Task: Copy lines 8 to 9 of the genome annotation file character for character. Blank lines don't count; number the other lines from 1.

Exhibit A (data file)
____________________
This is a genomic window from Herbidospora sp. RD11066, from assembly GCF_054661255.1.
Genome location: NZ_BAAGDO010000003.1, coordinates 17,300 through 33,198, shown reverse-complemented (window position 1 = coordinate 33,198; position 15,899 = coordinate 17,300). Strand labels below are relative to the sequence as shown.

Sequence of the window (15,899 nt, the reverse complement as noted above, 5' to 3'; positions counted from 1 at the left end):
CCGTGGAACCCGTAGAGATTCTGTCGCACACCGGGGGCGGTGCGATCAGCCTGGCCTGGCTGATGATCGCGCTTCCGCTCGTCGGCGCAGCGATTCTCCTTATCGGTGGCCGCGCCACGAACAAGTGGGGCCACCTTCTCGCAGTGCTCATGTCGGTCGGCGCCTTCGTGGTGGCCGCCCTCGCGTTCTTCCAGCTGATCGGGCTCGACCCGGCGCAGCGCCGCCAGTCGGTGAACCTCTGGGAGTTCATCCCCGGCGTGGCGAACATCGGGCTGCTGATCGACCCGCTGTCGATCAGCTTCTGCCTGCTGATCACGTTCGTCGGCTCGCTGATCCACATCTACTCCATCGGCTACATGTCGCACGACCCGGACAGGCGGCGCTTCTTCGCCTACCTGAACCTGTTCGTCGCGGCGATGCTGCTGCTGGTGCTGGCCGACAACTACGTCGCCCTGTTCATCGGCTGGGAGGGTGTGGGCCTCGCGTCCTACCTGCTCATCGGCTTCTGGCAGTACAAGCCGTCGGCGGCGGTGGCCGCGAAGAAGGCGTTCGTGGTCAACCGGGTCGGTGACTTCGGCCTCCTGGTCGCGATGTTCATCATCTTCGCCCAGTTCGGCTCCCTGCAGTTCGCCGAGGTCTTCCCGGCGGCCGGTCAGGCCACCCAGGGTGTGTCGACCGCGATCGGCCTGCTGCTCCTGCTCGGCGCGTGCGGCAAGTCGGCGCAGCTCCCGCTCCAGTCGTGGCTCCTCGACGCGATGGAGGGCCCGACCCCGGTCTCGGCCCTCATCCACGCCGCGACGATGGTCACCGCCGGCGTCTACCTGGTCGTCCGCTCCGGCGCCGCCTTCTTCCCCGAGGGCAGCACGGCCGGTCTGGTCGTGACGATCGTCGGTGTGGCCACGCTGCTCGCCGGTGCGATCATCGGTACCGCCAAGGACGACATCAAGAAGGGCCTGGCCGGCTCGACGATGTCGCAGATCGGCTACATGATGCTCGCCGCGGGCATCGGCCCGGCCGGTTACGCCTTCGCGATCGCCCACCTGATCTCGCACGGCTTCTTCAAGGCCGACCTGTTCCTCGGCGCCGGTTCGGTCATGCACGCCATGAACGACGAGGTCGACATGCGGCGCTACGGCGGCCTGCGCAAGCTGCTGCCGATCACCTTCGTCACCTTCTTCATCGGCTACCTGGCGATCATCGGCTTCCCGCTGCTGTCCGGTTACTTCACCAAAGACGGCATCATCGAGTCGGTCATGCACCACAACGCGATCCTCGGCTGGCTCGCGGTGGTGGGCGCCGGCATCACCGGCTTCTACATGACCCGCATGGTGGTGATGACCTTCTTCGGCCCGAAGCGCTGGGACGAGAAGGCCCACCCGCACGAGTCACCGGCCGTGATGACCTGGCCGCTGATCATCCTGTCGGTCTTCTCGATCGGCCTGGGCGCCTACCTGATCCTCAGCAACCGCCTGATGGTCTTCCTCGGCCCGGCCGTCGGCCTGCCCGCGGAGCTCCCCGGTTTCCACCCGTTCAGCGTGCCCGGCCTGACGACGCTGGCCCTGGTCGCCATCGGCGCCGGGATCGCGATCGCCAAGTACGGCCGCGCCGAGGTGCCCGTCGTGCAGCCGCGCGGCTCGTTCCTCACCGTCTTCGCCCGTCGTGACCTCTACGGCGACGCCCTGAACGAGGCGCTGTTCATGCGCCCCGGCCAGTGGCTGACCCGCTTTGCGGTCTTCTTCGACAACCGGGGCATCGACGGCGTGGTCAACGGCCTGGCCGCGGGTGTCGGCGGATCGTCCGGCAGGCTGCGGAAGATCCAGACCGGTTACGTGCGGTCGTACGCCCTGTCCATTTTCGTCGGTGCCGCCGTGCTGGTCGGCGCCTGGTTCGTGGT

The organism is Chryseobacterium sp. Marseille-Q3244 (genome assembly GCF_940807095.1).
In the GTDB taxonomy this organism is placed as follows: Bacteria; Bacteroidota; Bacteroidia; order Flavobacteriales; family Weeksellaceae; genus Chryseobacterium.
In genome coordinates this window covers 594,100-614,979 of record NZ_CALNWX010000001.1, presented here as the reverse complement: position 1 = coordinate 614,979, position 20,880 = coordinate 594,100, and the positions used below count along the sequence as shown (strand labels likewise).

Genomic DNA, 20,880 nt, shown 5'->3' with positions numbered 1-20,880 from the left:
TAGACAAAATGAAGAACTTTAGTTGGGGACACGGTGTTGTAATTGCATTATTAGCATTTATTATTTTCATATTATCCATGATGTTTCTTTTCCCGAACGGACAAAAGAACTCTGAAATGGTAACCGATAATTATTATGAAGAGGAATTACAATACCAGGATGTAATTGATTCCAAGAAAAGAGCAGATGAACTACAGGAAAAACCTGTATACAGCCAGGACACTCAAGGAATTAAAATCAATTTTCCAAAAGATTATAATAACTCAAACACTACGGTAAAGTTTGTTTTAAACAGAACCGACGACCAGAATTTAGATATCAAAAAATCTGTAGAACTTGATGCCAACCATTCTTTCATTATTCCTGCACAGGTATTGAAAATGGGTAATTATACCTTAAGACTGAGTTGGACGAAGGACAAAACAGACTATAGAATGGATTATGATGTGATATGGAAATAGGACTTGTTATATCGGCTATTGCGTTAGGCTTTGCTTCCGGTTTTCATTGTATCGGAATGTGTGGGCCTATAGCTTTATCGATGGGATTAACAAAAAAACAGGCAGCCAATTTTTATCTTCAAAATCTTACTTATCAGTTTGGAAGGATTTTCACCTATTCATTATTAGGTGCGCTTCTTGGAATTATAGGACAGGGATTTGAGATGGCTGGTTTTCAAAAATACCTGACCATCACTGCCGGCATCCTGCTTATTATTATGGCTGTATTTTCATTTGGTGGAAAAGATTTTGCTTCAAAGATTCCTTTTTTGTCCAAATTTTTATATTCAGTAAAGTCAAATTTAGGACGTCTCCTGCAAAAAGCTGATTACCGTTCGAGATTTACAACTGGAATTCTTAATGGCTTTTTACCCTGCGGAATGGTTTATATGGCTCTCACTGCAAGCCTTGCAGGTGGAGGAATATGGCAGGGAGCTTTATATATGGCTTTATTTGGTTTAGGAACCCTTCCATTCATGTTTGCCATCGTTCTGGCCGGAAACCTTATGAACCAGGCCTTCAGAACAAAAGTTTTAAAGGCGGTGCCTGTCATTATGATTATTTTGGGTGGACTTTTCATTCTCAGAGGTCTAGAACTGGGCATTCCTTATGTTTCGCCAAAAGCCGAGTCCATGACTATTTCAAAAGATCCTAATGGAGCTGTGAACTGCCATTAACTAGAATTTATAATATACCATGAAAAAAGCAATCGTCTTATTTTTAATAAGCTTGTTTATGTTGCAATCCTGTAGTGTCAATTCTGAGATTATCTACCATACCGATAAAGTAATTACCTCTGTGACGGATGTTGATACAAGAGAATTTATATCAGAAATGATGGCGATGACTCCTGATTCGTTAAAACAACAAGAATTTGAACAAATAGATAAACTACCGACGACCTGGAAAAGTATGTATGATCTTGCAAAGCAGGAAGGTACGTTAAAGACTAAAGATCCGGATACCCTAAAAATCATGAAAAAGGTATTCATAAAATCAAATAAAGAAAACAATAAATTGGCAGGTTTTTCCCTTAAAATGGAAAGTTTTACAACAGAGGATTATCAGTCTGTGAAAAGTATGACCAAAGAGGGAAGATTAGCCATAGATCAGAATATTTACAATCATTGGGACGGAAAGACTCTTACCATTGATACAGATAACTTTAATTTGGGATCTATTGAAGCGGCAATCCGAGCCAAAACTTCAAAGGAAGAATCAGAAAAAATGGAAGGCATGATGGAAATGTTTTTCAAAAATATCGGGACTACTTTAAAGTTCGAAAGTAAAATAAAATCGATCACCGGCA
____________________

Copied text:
Genomic DNA, 20,880 nt, shown 5'->3' with positions numbered 1-20,880 from the left:
TAGACAAAATGAAGAACTTTAGTTGGGGACACGGTGTTGTAATTGCATTATTAGCATTTATTATTTTCATATTATCCATGATGTTTCTTTTCCCGAACGGACAAAAGAACTCTGAAATGGTAACCGATAATTATTATGAAGAGGAATTACAATACCAGGATGTAATTGATTCCAAGAAAAGAGCAGATGAACTACAGGAAAAACCTGTATACAGCCAGGACACTCAAGGAATTAAAATCAATTTTCCAAAAGATTATAATAACTCAAACACTACGGTAAAGTTTGTTTTAAACAGAACCGACGACCAGAATTTAGATATCAAAAAATCTGTAGAACTTGATGCCAACCATTCTTTCATTATTCCTGCACAGGTATTGAAAATGGGTAATTATACCTTAAGACTGAGTTGGACGAAGGACAAAACAGACTATAGAATGGATTATGATGTGATATGGAAATAGGACTTGTTATATCGGCTATTGCGTTAGGCTTTGCTTCCGGTTTTCATTGTATCGGAATGTGTGGGCCTATAGCTTTATCGATGGGATTAACAAAAAAACAGGCAGCCAATTTTTATCTTCAAAATCTTACTTATCAGTTTGGAAGGATTTTCACCTATTCATTATTAGGTGCGCTTCTTGGAATTATAGGACAGGGATTTGAGATGGCTGGTTTTCAAAAATACCTGACCATCACTGCCGGCATCCTGCTTATTATTATGGCTGTATTTTCATTTGGTGGAAAAGATTTTGCTTCAAAGATTCCTTTTTTGTCCAAATTTTTATATTCAGTAAAGTCAAATTTAGGACGTCTCCTGCAAAAAGCTGATTACCGTTCGAGATTTACAACTGGAATTCTTAATGGCTTTTTACCCTGCGGAATGGTTTATATGGCTCTCACTGCAAGCCTTGCAGGTGGAGGAATATGGCAGGGAGCTTTATATATGGCTTTATTTGGTTTAGGAACCCTTCCATTCATGTTTGCCATCGTTCTGGCCGGAAACCTTATGAACCAGGCCTTCAGAACAAAAGTTTTAAAGGCGGTGCCTGTCATTATGATTATTTTGGGTGGACTTTTCATTCTCAGAGGTCTAGAACTGGGCATTCCTTATGTTTCGCCAAAAGCCGAGTCCATGACTATTTCAAAAGATCCTAATGGAGCTGTGAACTGCCATTAACTAGAATTTATAATATACCATGAAAAAAGCAATCGTCTTATTTTTAATAAGCTTGTTTATGTTGCAATCCTGTAGTGTCAATTCTGAGATTATCTACCATACCGATAAAGTAATTACCTCTGTGACGGATGTTGATACAAGAGAATTTATATCAGAAATGATGGCGATGACTCCTGATTCGTTAAAACAACAAGAATTTGAACAAATAGATAAACTACCGACGACCTGGAAAAGTATGTATGATCTTGCAAAGCAGGAAGGTACGTTAAAGACTAAAGATCCGGATACCCTAAAAATCATGAAAAAGGTATTCATAAAATCAAATAAAGAAAACAATAAATTGGCAGGTTTTTCCCTTAAAATGGAAAGTTTTACAACAGAGGATTATCAGTCTGTGAAAAGTATGACCAAAGAGGGAAGATTAGCCATAGATCAGAATATTTACAATCATTGGGACGGAAAGACTCTTACCATTGATACAGATAACTTTAATTTGGGATCTATTGAAGCGGCAATCCGAGCCAAAACTTCAAAGGAAGAATCAGAAAAAATGGAAGGCATGATGGAAATGTTTTTCAAAAATATCGGGACTACTTTAAAGTTCGAAAGTAAAATAAAATCGATCACCGGCA